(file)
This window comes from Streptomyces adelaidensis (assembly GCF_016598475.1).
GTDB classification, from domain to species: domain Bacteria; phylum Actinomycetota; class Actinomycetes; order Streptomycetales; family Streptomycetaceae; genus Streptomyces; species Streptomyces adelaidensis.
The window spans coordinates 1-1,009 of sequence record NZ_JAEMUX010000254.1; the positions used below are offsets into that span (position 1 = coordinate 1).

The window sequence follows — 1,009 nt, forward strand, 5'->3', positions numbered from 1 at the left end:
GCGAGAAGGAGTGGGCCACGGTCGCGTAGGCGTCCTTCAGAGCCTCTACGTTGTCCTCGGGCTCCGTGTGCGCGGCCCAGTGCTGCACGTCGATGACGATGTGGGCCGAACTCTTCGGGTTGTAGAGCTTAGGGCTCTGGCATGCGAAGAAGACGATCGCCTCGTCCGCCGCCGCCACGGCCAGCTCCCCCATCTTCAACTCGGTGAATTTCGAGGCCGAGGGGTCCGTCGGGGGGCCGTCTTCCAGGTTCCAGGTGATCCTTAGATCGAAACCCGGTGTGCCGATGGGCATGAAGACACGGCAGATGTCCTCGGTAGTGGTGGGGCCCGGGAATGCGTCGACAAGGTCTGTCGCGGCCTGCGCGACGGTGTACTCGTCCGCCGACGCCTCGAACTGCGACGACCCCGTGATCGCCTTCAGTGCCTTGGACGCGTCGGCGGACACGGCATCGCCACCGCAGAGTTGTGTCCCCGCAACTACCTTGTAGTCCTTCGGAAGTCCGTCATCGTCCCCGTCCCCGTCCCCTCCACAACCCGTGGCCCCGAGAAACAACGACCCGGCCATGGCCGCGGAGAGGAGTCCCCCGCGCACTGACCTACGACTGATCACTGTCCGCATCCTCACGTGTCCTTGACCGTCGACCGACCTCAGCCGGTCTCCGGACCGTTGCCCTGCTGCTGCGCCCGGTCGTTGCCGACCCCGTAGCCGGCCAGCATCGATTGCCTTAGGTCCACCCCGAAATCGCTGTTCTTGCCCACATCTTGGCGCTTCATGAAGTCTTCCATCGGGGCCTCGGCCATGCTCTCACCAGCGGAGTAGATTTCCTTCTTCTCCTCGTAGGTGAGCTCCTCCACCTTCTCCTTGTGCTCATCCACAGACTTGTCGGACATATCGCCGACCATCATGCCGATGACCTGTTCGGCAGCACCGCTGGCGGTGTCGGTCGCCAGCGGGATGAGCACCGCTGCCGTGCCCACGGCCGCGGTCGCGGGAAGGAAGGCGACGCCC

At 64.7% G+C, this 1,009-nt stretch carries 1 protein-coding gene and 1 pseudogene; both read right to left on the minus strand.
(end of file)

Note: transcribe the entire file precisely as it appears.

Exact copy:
This window comes from Streptomyces adelaidensis (assembly GCF_016598475.1).
GTDB classification, from domain to species: domain Bacteria; phylum Actinomycetota; class Actinomycetes; order Streptomycetales; family Streptomycetaceae; genus Streptomyces; species Streptomyces adelaidensis.
The window spans coordinates 1-1,009 of sequence record NZ_JAEMUX010000254.1; the positions used below are offsets into that span (position 1 = coordinate 1).

The window sequence follows — 1,009 nt, forward strand, 5'->3', positions numbered from 1 at the left end:
GCGAGAAGGAGTGGGCCACGGTCGCGTAGGCGTCCTTCAGAGCCTCTACGTTGTCCTCGGGCTCCGTGTGCGCGGCCCAGTGCTGCACGTCGATGACGATGTGGGCCGAACTCTTCGGGTTGTAGAGCTTAGGGCTCTGGCATGCGAAGAAGACGATCGCCTCGTCCGCCGCCGCCACGGCCAGCTCCCCCATCTTCAACTCGGTGAATTTCGAGGCCGAGGGGTCCGTCGGGGGGCCGTCTTCCAGGTTCCAGGTGATCCTTAGATCGAAACCCGGTGTGCCGATGGGCATGAAGACACGGCAGATGTCCTCGGTAGTGGTGGGGCCCGGGAATGCGTCGACAAGGTCTGTCGCGGCCTGCGCGACGGTGTACTCGTCCGCCGACGCCTCGAACTGCGACGACCCCGTGATCGCCTTCAGTGCCTTGGACGCGTCGGCGGACACGGCATCGCCACCGCAGAGTTGTGTCCCCGCAACTACCTTGTAGTCCTTCGGAAGTCCGTCATCGTCCCCGTCCCCGTCCCCTCCACAACCCGTGGCCCCGAGAAACAACGACCCGGCCATGGCCGCGGAGAGGAGTCCCCCGCGCACTGACCTACGACTGATCACTGTCCGCATCCTCACGTGTCCTTGACCGTCGACCGACCTCAGCCGGTCTCCGGACCGTTGCCCTGCTGCTGCGCCCGGTCGTTGCCGACCCCGTAGCCGGCCAGCATCGATTGCCTTAGGTCCACCCCGAAATCGCTGTTCTTGCCCACATCTTGGCGCTTCATGAAGTCTTCCATCGGGGCCTCGGCCATGCTCTCACCAGCGGAGTAGATTTCCTTCTTCTCCTCGTAGGTGAGCTCCTCCACCTTCTCCTTGTGCTCATCCACAGACTTGTCGGACATATCGCCGACCATCATGCCGATGACCTGTTCGGCAGCACCGCTGGCGGTGTCGGTCGCCAGCGGGATGAGCACCGCTGCCGTGCCCACGGCCGCGGTCGCGGGAAGGAAGGCGACGCCC

At 64.7% G+C, this 1,009-nt stretch carries 1 protein-coding gene and 1 pseudogene; both read right to left on the minus strand.